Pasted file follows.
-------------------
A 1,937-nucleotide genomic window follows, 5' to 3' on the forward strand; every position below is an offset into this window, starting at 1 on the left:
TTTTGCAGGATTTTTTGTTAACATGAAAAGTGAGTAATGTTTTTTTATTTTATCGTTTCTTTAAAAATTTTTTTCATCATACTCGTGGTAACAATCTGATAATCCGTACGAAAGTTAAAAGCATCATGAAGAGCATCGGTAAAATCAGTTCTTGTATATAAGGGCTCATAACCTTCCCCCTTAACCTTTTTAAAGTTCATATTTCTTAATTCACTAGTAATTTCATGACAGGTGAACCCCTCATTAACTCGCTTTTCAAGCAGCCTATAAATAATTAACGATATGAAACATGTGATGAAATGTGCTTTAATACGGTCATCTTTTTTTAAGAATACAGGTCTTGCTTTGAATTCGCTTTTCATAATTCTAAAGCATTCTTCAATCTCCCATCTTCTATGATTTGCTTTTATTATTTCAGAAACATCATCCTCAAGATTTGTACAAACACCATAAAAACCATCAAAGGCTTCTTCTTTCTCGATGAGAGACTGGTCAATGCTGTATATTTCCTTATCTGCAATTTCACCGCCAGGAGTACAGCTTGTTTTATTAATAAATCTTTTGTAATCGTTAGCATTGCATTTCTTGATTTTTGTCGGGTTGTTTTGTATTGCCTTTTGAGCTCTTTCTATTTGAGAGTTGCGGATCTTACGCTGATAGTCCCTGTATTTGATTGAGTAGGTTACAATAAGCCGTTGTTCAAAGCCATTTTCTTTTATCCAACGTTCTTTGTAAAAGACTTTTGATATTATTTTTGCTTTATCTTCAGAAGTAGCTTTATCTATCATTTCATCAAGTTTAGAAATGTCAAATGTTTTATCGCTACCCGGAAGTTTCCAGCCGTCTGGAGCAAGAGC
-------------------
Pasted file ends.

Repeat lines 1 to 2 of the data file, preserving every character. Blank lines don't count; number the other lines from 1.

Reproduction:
A 1,937-nucleotide genomic window follows, 5' to 3' on the forward strand; every position below is an offset into this window, starting at 1 on the left:
TTTTGCAGGATTTTTTGTTAACATGAAAAGTGAGTAATGTTTTTTTATTTTATCGTTTCTTTAAAAATTTTTTTCATCATACTCGTGGTAACAATCTGATAATCCGTACGAAAGTTAAAAGCATCATGAAGAGCATCGGTAAAATCAGTTCTTGTATATAAGGGCTCATAACCTTCCCCCTTAACCTTTTTAAAGTTCATATTTCTTAATTCACTAGTAATTTCATGACAGGTGAACCCCTCATTAACTCGCTTTTCAAGCAGCCTATAAATAATTAACGATATGAAACATGTGATGAAATGTGCTTTAATACGGTCATCTTTTTTTAAGAATACAGGTCTTGCTTTGAATTCGCTTTTCATAATTCTAAAGCATTCTTCAATCTCCCATCTTCTATGATTTGCTTTTATTATTTCAGAAACATCATCCTCAAGATTTGTACAAACACCATAAAAACCATCAAAGGCTTCTTCTTTCTCGATGAGAGACTGGTCAATGCTGTATATTTCCTTATCTGCAATTTCACCGCCAGGAGTACAGCTTGTTTTATTAATAAATCTTTTGTAATCGTTAGCATTGCATTTCTTGATTTTTGTCGGGTTGTTTTGTATTGCCTTTTGAGCTCTTTCTATTTGAGAGTTGCGGATCTTACGCTGATAGTCCCTGTATTTGATTGAGTAGGTTACAATAAGCCGTTGTTCAAAGCCATTTTCTTTTATCCAACGTTCTTTGTAAAAGACTTTTGATATTATTTTTGCTTTATCTTCAGAAGTAGCTTTATCTATCATTTCATCAAGTTTAGAAATGTCAAATGTTTTATCGCTACCCGGAAGTTTCCAGCCGTCTGGAGCAAGAGC